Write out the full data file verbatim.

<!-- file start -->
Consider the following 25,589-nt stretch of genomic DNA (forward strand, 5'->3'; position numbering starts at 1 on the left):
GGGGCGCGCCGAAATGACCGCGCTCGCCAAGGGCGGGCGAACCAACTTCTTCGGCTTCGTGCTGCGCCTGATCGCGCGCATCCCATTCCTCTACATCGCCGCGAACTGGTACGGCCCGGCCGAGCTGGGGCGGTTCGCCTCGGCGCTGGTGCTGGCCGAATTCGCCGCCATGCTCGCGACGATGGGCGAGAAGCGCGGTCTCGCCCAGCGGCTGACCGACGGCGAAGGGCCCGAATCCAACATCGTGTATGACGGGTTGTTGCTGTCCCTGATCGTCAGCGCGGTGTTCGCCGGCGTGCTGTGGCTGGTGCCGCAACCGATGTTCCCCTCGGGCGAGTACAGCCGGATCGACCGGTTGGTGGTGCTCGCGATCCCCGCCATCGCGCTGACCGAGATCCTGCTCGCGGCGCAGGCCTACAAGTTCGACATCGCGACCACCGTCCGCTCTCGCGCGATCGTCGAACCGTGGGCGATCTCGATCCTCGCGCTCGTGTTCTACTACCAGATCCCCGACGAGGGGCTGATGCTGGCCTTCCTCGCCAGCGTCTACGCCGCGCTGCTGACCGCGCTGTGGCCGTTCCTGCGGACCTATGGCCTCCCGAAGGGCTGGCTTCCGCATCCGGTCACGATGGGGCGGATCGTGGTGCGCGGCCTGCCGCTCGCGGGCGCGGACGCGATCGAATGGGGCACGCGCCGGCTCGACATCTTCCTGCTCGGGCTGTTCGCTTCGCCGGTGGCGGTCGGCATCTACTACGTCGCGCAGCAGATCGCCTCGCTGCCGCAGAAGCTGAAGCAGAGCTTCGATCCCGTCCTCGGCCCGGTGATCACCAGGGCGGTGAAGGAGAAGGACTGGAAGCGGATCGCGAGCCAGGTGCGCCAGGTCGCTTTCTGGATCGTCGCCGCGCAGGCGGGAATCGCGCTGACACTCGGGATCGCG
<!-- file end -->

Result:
Consider the following 25,589-nt stretch of genomic DNA (forward strand, 5'->3'; position numbering starts at 1 on the left):
GGGGCGCGCCGAAATGACCGCGCTCGCCAAGGGCGGGCGAACCAACTTCTTCGGCTTCGTGCTGCGCCTGATCGCGCGCATCCCATTCCTCTACATCGCCGCGAACTGGTACGGCCCGGCCGAGCTGGGGCGGTTCGCCTCGGCGCTGGTGCTGGCCGAATTCGCCGCCATGCTCGCGACGATGGGCGAGAAGCGCGGTCTCGCCCAGCGGCTGACCGACGGCGAAGGGCCCGAATCCAACATCGTGTATGACGGGTTGTTGCTGTCCCTGATCGTCAGCGCGGTGTTCGCCGGCGTGCTGTGGCTGGTGCCGCAACCGATGTTCCCCTCGGGCGAGTACAGCCGGATCGACCGGTTGGTGGTGCTCGCGATCCCCGCCATCGCGCTGACCGAGATCCTGCTCGCGGCGCAGGCCTACAAGTTCGACATCGCGACCACCGTCCGCTCTCGCGCGATCGTCGAACCGTGGGCGATCTCGATCCTCGCGCTCGTGTTCTACTACCAGATCCCCGACGAGGGGCTGATGCTGGCCTTCCTCGCCAGCGTCTACGCCGCGCTGCTGACCGCGCTGTGGCCGTTCCTGCGGACCTATGGCCTCCCGAAGGGCTGGCTTCCGCATCCGGTCACGATGGGGCGGATCGTGGTGCGCGGCCTGCCGCTCGCGGGCGCGGACGCGATCGAATGGGGCACGCGCCGGCTCGACATCTTCCTGCTCGGGCTGTTCGCTTCGCCGGTGGCGGTCGGCATCTACTACGTCGCGCAGCAGATCGCCTCGCTGCCGCAGAAGCTGAAGCAGAGCTTCGATCCCGTCCTCGGCCCGGTGATCACCAGGGCGGTGAAGGAGAAGGACTGGAAGCGGATCGCGAGCCAGGTGCGCCAGGTCGCTTTCTGGATCGTCGCCGCGCAGGCGGGAATCGCGCTGACACTCGGGATCGCG